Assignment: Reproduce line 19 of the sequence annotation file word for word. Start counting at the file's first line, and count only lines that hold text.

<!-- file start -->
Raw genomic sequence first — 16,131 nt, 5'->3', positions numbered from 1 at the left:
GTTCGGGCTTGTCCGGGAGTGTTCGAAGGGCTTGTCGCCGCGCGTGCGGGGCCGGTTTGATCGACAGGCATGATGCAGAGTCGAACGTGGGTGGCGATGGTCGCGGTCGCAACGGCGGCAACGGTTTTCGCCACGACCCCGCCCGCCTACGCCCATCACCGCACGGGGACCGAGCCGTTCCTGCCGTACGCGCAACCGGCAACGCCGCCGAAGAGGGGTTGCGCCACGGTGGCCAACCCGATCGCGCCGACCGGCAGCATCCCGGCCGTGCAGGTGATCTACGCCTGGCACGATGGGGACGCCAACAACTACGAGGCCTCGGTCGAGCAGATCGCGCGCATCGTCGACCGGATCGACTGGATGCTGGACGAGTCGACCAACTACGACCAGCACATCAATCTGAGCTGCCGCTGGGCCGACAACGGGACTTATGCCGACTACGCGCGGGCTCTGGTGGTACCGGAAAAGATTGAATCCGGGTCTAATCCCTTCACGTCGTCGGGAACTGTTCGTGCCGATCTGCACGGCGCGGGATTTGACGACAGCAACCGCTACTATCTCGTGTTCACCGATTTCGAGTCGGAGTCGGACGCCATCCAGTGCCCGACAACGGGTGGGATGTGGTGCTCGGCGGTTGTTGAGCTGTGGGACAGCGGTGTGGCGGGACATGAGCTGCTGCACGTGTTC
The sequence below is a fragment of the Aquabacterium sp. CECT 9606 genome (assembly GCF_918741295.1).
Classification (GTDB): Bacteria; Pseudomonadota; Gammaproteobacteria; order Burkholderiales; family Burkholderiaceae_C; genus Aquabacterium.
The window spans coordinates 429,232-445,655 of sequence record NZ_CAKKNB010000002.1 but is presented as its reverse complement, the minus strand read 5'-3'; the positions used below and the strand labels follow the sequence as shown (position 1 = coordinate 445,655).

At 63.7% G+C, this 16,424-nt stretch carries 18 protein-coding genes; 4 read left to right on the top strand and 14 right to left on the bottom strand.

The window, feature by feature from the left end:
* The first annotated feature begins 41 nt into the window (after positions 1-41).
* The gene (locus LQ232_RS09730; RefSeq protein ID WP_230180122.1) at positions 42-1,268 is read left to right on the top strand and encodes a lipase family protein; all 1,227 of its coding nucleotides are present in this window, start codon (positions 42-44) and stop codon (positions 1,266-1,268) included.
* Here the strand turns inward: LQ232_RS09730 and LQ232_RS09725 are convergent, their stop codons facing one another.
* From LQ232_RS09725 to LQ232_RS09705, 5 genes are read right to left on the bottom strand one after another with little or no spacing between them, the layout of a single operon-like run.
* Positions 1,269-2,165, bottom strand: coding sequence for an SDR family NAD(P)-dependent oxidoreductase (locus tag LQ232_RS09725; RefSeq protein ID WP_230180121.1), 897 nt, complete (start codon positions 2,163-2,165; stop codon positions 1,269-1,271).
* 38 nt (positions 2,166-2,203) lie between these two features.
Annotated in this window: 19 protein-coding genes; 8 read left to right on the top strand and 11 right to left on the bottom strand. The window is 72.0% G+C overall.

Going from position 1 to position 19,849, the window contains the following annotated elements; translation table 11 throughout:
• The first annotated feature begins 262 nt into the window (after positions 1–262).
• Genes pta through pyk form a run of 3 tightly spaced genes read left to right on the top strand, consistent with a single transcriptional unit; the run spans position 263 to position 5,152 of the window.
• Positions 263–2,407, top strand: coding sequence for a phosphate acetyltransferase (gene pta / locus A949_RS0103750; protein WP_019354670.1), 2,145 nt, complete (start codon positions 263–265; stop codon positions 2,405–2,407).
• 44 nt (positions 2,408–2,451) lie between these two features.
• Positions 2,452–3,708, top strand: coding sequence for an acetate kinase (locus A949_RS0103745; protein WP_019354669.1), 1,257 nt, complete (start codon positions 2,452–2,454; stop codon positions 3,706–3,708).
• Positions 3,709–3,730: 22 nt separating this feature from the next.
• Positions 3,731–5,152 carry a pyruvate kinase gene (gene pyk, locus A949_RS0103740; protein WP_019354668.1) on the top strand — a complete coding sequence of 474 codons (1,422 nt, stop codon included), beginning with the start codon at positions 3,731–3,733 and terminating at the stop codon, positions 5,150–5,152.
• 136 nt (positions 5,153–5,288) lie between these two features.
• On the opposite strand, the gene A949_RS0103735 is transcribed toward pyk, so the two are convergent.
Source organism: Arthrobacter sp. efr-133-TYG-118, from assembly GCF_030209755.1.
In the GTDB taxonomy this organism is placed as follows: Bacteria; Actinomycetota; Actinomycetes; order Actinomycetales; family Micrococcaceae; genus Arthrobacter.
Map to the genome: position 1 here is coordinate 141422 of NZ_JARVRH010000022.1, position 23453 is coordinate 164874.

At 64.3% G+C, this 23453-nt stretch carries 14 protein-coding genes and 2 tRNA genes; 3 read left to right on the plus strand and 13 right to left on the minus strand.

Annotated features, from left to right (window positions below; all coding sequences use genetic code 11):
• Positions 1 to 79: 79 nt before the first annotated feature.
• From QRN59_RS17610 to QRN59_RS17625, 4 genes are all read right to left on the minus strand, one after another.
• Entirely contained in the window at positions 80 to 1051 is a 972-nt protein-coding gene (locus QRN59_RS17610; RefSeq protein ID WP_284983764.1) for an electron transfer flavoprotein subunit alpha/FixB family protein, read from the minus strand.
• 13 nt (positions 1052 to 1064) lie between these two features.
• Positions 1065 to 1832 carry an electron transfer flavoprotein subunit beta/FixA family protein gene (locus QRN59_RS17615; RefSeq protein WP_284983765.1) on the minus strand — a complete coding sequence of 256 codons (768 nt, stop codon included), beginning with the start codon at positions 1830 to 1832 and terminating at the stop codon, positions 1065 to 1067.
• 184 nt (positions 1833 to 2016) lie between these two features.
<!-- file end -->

• 44 nt (positions 2,408–2,451) lie between these two features.